Paula Clarke and her family found themselves crawling half-naked on the floor of her Bronx home at 4:51 am on April 27, 2016, after multiple heavily armed men broke through her front door and demanded that she tell them where her son was.

Helicopters could be heard hovering right about her home. The loud flashbang grenades that initially woke Clarke up even left marks on the back of the house.

"I thought we were at war or something," she told Truthout. "Just being woken suddenly from your bed to all of this. It was like we were in a war zone."

This Epic PBS Documentary Shows How Creepily Little Has Changed Since World War I

I was never that much of a history buff, so it’s pretty rare for me to sit down and watch a documentary about a war that ended before my mom was born. But I’m rethinking my slacker ways after watching The Great War, a captivating new series premiering April 10 on PBS’ American Experience.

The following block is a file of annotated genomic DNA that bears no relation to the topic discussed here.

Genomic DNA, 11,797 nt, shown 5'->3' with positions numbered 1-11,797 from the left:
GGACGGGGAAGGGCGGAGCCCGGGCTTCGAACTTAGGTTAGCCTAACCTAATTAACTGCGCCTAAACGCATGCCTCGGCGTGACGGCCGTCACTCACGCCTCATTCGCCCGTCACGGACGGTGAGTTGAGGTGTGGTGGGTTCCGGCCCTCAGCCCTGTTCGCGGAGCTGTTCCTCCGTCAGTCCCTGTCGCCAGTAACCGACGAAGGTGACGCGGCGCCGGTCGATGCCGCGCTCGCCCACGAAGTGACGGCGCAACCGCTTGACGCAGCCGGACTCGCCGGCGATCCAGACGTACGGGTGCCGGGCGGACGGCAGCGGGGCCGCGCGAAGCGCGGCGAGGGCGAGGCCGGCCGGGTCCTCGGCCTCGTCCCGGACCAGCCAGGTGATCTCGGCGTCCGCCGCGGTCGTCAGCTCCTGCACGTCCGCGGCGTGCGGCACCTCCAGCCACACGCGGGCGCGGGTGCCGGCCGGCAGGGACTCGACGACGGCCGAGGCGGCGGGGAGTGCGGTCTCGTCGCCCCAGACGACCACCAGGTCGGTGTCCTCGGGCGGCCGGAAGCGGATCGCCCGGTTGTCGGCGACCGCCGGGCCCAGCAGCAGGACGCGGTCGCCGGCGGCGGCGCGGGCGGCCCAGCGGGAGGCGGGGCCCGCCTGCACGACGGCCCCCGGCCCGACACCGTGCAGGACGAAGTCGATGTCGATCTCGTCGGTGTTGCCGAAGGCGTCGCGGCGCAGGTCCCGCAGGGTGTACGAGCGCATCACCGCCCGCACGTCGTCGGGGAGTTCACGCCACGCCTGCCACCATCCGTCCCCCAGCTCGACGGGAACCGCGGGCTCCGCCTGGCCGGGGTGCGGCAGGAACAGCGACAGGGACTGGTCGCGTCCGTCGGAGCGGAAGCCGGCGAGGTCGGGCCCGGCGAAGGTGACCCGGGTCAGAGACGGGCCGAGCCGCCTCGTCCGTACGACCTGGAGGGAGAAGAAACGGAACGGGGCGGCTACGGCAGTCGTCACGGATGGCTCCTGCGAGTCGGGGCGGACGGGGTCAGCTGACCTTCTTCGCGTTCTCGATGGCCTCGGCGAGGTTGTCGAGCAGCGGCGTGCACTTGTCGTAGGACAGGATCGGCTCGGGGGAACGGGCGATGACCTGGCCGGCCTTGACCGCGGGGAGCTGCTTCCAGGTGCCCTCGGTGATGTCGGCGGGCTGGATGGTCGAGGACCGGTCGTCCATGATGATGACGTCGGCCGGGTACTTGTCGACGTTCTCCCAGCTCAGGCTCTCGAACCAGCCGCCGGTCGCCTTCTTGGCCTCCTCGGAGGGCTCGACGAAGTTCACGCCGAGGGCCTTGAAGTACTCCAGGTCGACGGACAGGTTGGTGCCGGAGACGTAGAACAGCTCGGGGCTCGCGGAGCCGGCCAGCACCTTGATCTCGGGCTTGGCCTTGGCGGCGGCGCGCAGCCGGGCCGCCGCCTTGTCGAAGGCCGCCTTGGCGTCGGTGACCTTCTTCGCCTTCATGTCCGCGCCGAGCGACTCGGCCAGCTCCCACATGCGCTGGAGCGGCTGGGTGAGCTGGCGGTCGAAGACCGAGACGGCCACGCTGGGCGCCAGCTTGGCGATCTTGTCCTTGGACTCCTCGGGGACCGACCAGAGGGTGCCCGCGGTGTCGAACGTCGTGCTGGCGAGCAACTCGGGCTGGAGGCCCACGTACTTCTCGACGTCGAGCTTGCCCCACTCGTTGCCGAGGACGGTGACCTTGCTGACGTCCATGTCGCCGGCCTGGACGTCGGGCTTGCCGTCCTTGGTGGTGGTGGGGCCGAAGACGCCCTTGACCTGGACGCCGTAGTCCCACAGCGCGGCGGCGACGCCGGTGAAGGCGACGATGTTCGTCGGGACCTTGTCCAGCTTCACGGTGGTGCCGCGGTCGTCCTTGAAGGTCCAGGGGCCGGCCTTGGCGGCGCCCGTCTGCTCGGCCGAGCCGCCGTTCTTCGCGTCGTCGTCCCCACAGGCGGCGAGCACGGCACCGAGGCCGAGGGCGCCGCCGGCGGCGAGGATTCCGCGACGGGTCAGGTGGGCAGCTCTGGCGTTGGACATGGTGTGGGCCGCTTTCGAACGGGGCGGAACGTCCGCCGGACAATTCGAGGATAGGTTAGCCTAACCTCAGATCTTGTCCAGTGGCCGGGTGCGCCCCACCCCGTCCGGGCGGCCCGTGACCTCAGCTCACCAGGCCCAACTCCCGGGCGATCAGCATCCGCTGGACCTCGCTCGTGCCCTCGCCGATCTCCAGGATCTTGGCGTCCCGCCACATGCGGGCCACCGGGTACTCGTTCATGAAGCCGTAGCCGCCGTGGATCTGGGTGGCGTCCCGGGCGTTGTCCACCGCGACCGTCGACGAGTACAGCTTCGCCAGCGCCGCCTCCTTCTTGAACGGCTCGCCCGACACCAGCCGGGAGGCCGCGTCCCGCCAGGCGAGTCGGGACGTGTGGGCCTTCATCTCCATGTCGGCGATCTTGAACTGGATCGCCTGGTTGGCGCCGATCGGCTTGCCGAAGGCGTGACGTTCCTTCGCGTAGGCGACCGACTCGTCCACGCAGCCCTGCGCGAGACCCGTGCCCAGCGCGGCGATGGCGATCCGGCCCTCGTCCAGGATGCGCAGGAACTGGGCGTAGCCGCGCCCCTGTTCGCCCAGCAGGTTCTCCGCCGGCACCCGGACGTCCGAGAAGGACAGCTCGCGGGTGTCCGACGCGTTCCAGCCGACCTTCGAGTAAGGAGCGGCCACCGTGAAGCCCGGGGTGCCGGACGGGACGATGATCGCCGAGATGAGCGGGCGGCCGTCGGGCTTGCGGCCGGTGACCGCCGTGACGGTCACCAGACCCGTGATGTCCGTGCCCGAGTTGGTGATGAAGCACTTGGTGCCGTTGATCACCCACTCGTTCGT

The history of this nation’s involvement in World War I is as fascinating as it is unsettling. The Great War also was our global coming of age, the beginning of America’s transformation into a nation deeply engaged in world affairs and conflicts. Perhaps what struck me most about the three-part, six-hour series was the familiarity of so many of its themes—a sense of déjà vu that left me feeling like even those of us who know our history are doomed to repeat it.

The CPC race is slapstick. The NDP race is politics for adults.

The NDP leadership race has two big things going for it — compared to the Conservative race, and compared to recent decisions by the Liberals alienating voters on the progressive left.

The contrasts can help the New Democrats rebuild their brand to the 20 per cent polling threshold they need to consider themselves back in the game.

GOP Lawmakers Now Admit Years of Obamacare Repeal Votes Were a Sham

It is hard to overestimate the role of the Affordable Care Act in the Republican resurgence.

Over the last seven years, the GOP has won successive elections by highlighting problems with Obamacare, airing more than $235 million in negative ads slamming the law, and staging more than 50 high-profile repeal votes. In 2016 every major Republican presidential candidate, including Donald Trump, campaigned on a pledge to quickly get rid of it.